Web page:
Valuing a Private Annuity



s more states start using lotteries as revenue sources, CPAs will face an increased number of tax questions from winners. Recently the Fifth Circuit Court of Appeals considered how to value for estate purposes the prize a taxpayer had won. The decision has the potential to affect more than just lottery winners.

Gladys Cook and her sister-in-law had a long-standing agreement to jointly purchase Texas lottery tickets. On July 8, 1995, they bought a winner—the prize was $17 million, payable in 20 annual installments. The state made the first payment of $858,648 on July 10, 1995. Texas law prohibits assignment of the winnings, except by court order, as well as collection of the amount in a lump sum. On July 12, Gladys and her sister-in-law created a formal partnership to receive the winnings. Gladys died on November 6, 1995. The partnership interest was included in her estate with a value based on an appraisal. The IRS disagreed with this method and revalued the interest based on the annuity tables in the regulations. The Tax Court held for the IRS, supporting its use of the annuity tables. The taxpayer appealed.

Result. For the IRS, with one dissent. Normally the appeals courts do not review questions of value since they are questions of fact. In this case the issue was the proper method of valuation, a question of law, which the appeals court can review.

The initial inquiry was the correct classification of the lottery winnings. The Tax Court held they were a private annuity based on a broad reading of the definition of an annuity. The Fifth Circuit agreed.

Unlike other assets, private annuities are valued using tables from the regulations. Attempting to determine the price a willing buyer and willing seller would agree upon is not an appropriate valuation method. Congress approved the use of these tables because they provide convenience and certainty and the loss of accuracy is minor. Prior court cases had permitted use of a method other than the tables if “the result is so unrealistic and unreasonable that either some modification in the prescribed method should be made, or departure from the method should be taken.” Specifically the courts allowed a departure from the tables when the actual yield was proven to be significantly less than the table rate and when the recipient’s life expectancy was only one year. In this case the taxpayer requested an exception for the annuity’s lack of marketability.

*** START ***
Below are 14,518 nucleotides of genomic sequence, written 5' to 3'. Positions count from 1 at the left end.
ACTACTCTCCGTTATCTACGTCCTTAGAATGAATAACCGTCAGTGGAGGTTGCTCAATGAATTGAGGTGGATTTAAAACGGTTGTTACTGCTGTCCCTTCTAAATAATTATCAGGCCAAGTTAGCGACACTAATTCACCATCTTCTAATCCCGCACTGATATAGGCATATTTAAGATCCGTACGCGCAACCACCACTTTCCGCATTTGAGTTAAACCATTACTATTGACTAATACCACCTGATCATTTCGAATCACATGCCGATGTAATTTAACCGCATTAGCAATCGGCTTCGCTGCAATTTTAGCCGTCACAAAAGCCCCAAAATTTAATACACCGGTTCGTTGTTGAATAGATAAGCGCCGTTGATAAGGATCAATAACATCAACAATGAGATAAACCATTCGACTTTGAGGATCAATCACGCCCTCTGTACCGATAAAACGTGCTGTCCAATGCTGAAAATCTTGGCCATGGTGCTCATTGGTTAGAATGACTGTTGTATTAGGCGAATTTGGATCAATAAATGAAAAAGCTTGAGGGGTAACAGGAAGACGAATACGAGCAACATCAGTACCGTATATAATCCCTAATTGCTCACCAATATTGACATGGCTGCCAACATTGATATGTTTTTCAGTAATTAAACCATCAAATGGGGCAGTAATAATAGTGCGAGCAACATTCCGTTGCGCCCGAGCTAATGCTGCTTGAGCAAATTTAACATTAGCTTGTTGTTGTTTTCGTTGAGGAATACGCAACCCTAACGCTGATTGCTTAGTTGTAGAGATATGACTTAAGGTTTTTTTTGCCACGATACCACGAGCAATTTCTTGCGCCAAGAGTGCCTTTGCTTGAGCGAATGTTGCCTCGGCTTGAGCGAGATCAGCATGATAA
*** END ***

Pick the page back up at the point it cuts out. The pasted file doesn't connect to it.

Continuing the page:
The Fifth Circuit rejected marketability as a factor for deviating from the tables. The court noted that prior cases deviated only if the tables’ underlying assumptions were incorrect. Marketability is not one of the tables’ assumptions, and, therefore, the court said that the table results were reasonable.

In reaching this conclusion, the court noted that the Second and Ninth circuit courts of appeal had accepted lack of marketability as a factor permitting an alternate valuation method. Therefore this decision establishes a split among the circuits on the question of when the table is inappropriate. This split also may affect taxpayers who are receiving annuities from sources other than lottery winnings.

Because of stipulations by the parties, the court did not consider whether the partnership interest’s lack of marketability allowed a discount from the value of the partnership assets. The IRS had agreed to allow this discount. The amount and availability of discounts when valuing partnership interests continues to be an area of dispute between some taxpayers and the IRS.

Gladys J. Cook v. Commissioner, CA-5.

Prepared by E dward J. Schnee, CPA, PhD, Hugh Culverhouse Professor of Accounting and director, MTA program, Culverhouse School of Accountancy, University of Alabama, Tuscaloosa.

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